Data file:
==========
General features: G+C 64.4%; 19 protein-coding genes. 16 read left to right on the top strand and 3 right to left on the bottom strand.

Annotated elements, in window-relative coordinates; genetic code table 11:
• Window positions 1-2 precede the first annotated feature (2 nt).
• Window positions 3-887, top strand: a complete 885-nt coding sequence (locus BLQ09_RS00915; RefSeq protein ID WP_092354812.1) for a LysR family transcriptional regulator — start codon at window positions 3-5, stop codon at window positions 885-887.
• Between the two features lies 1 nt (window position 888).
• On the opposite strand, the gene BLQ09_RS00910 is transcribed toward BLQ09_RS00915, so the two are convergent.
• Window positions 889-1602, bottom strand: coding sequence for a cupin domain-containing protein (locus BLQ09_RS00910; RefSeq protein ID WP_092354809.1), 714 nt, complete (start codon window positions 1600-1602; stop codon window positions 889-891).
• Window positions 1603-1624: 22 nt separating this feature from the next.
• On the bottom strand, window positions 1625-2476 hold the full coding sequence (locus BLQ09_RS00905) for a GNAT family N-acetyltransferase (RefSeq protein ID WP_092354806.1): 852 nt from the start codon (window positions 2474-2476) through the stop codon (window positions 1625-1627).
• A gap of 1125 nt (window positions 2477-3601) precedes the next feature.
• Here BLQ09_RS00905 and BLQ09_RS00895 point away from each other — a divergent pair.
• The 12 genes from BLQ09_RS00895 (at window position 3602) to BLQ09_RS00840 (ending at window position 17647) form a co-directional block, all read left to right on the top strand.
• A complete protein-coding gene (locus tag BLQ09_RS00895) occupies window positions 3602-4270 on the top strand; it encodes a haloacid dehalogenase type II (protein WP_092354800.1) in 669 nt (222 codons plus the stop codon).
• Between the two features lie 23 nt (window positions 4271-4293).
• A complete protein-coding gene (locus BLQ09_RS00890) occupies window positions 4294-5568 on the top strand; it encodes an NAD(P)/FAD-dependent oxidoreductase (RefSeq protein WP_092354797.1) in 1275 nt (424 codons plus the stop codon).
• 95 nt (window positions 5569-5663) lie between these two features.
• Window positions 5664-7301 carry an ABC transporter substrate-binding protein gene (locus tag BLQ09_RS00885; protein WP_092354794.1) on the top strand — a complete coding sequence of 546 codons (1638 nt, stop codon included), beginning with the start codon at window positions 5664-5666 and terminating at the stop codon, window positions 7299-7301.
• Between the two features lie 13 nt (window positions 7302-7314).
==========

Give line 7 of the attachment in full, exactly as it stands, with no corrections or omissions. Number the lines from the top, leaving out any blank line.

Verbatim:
• Window positions 889-1602, bottom strand: coding sequence for a cupin domain-containing protein (locus BLQ09_RS00910; RefSeq protein ID WP_092354809.1), 714 nt, complete (start codon window positions 1600-1602; stop codon window positions 889-891).